Superfood is a non-medical term, usually refers to foods that have health promoting properties. According to American Heart Association (AHA), there is just no specific category when it comes to superfood. It mostly is plant-based food but sometimes it can be fish and dairy that are nutritionally dense as well. Superfoods usually contain unusually high content of antioxidant to ward of cancer, high in fiber which does not spike blood glucose thus have the properties to prevent diabetes and digestive problem. It is also high with healthy fat to prevent heart disease and contain phytochemicals that is responsible for food deep colors. Example of superfoods are green tea, acai berries, salmon and quinoa (1,2).
What is quinoa?
Quinoa or also known as pseudo-cereals is world most popular superfood, even recognized by Harvard School of Public Health. Quinoa is gluten free, high in protein and one the few plant foods that contain complete all nine essential amino acids (3).
It is not only rare to have all the nine essential amino acids in a food, but it is as well is important and easy for us! To make it easy to understand, for amino acid there are two kind of amino acids, essential and non-essential. Essential amino acid is the amino acids that cannot be synthesized by human body, it must be gathered from diet, while the non-essential amino acids is the amino acids that can be synthesized by human body itself. Amino acid is important for the growth, repairing of body tissue, breaking down the food and many others. Thus, when quinoa has its all, this superfood really is NUTRITIOUS (4,5)!
Quinoa also is high in fiber, magnesium, B vitamins, iron, potassium, calcium, phosphorus, E vitamin and various antioxidants (4,5).
Is Quinoa really superfood?
Yes! Even according to Harvard School of Public Health! Quinoa is technically a seed, but due to its nutritious properties it is considered as whole grain. One cup of cooked quinoa provides about 8g of protein and 5g of fiber. Thus, it really promotes satiety and is suitable for breakfast, lunch, and dinner.
When it comes to superfood, there are various claim with regards to this. Some critical claim said that, a superfood might be a superfood but the process itself might make the superfood not as nutritious as it would be, which is why, it is really important to understand the cooking process and food process itself.
As for quinoa, it has different level of maturity of seeds even in the same plant, thus it must be hand-picked undergo the process of removing saponin – a bitter chemical compound coating the exterior part of quinoa that act as natural pesticides. After this process, quinoa is then healthy and safe to be eaten!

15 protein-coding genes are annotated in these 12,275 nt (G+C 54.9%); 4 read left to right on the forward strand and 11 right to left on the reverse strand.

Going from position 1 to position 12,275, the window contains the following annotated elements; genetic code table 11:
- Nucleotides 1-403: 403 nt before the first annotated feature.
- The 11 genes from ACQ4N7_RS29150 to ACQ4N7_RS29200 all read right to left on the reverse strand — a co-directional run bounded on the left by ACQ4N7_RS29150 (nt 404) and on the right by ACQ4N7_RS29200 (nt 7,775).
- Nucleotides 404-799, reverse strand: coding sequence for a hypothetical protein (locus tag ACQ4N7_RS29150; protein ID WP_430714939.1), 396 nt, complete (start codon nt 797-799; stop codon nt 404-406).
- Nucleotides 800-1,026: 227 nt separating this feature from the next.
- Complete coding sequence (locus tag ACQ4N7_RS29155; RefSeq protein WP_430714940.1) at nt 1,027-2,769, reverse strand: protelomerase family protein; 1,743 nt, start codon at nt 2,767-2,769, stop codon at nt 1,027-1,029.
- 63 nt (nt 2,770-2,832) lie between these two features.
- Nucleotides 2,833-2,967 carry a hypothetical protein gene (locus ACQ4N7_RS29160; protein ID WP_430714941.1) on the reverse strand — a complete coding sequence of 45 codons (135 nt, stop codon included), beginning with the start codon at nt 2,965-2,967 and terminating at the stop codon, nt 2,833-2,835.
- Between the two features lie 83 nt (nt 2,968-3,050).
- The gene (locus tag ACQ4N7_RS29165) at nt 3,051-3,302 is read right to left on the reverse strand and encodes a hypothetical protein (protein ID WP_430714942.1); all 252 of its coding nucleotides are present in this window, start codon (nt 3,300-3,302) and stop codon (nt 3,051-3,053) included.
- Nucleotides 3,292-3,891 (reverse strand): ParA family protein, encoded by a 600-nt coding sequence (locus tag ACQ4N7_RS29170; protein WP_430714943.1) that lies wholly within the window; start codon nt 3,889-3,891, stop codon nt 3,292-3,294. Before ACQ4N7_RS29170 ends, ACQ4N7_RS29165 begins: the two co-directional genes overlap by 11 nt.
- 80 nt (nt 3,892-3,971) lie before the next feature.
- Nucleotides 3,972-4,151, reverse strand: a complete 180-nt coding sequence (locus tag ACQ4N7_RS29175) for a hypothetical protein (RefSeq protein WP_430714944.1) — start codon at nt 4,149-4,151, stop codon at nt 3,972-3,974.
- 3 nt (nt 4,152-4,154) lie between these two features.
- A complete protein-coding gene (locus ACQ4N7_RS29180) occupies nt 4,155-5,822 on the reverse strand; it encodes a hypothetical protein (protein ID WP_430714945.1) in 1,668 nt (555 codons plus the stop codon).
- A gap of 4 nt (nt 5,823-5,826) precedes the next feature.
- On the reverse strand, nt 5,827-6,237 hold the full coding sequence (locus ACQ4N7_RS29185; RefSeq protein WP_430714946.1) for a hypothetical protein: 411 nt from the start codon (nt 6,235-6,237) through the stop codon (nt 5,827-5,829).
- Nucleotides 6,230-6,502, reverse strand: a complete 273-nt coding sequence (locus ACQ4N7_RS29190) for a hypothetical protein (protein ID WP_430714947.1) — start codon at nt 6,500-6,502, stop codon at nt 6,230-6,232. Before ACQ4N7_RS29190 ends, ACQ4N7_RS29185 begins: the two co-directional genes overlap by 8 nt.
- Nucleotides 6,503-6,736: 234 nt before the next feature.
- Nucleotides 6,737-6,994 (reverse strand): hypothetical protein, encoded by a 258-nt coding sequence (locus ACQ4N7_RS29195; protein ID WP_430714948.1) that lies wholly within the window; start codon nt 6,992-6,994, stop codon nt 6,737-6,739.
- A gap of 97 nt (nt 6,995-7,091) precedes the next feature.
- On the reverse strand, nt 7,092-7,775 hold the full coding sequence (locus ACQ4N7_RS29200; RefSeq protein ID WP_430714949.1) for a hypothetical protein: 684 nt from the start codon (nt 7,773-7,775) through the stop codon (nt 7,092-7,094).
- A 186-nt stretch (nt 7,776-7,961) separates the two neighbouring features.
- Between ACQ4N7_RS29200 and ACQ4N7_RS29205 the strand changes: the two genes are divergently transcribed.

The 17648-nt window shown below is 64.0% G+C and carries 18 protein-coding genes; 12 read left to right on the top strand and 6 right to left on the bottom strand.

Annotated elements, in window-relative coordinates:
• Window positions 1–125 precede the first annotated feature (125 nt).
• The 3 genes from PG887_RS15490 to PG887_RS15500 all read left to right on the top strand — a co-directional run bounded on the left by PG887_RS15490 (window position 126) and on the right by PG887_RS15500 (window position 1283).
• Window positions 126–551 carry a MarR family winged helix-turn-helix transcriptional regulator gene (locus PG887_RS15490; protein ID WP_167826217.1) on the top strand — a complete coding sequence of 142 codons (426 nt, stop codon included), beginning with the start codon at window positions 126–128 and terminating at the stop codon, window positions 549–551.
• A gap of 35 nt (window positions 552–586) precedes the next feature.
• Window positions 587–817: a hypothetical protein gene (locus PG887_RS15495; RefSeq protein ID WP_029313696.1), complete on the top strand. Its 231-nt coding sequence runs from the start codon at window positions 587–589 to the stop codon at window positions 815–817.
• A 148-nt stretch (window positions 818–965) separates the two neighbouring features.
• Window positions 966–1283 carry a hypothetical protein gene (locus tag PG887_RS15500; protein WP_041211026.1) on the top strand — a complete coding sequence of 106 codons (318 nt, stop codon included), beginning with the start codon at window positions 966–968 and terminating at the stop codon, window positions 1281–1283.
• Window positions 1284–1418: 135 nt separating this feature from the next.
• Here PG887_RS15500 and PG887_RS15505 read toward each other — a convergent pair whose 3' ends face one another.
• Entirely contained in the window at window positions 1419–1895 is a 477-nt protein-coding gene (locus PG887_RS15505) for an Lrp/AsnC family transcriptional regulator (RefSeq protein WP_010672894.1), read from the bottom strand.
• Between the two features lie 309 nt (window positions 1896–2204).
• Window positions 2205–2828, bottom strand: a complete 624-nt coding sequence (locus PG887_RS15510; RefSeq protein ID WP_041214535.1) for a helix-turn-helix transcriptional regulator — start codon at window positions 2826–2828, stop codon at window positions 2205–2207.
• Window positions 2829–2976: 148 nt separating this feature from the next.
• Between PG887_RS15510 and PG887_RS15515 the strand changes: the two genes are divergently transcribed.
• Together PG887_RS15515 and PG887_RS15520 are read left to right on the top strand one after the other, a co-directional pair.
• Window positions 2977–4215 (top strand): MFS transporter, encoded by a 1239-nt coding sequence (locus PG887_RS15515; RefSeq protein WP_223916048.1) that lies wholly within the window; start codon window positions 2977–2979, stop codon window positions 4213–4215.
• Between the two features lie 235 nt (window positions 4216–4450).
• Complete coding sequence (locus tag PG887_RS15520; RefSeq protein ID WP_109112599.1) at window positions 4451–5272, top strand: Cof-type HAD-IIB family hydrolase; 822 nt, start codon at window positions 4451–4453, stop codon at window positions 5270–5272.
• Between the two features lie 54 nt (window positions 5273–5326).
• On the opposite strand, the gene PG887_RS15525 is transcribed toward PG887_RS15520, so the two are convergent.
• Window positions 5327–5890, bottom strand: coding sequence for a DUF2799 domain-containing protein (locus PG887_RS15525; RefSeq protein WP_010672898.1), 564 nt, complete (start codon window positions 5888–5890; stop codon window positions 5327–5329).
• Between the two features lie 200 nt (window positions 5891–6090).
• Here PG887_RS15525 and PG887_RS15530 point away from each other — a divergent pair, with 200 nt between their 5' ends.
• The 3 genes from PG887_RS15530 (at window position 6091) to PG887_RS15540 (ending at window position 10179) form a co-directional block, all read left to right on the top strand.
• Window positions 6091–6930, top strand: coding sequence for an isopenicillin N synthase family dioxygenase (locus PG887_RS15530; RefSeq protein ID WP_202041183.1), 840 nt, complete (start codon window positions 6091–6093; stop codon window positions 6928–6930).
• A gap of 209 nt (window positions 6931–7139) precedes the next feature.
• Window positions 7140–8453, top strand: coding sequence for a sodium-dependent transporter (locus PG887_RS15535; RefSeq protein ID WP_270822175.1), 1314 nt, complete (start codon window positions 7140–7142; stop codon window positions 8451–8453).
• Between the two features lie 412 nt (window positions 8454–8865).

But due to its high nutrient content, some people said that, it not really palatable, especially with the Asian or Malaysian palate! Thus, there are few cooking or serving suggestion with regards to quinoa if you are to consume this superfood!
Replace your carbohydrate with quinoa
Since quinoa is better than the average rice, pasta, and many other carbs, thus it is advisable to replace it with quinoa. As an example, you may replace quinoa in sushi, pasta salad and you can even prepare it as a breakfast cereal by simply cook it with milk or water and diced in some fruits or pop in some cinnamon and a table spoon of nuts!
But, since Quinoa is prominently in cultivated in country such as Peru, Chile, Bolivia and Ecuador, thus it is really difficult to get the quinoa in the country like Malaysia, so what can one do with regard to this ?
It is to.. choose food product that has quinoa as its main ingredients!
You may drink it as it is and still get the benefits from quinoa if its in powder form, or you can even add this product in your salad, as gravy or in less sugar cookies, muffin, bownies or even pancake!
Example below on how quinoa can be served as!
Quinoa as breakfast cereal
Quinoa with salad
Christopher Wanjek (2019). What are Superfood? com. https://www.livescience.com/34693-superfoods.html (Accessed on July 6, 2020).
Mellisa Conrad Stoppler. Medical Definition of Superfood. https://www.medicinenet.com/script/main/art.asp?articlekey=125459 (Accessed on July 6, 2020).
Harvard T.H. Chan School of Public Health. https://www.hsph.harvard.edu/nutritionsource/food-features/quinoa/ (Accessed on July 6, 2020).
Kriss Gunnars (2018). 11 Proven Benefits of Quinoa. Healthline. https://www.healthline.com/nutrition/11-proven-benefits-of-quinoa (Accessed on July 6, 2020).
Medline Plus. Amino Acids. https://medlineplus.gov/ency/article/002222.htm (Accessed on July 6, 2020).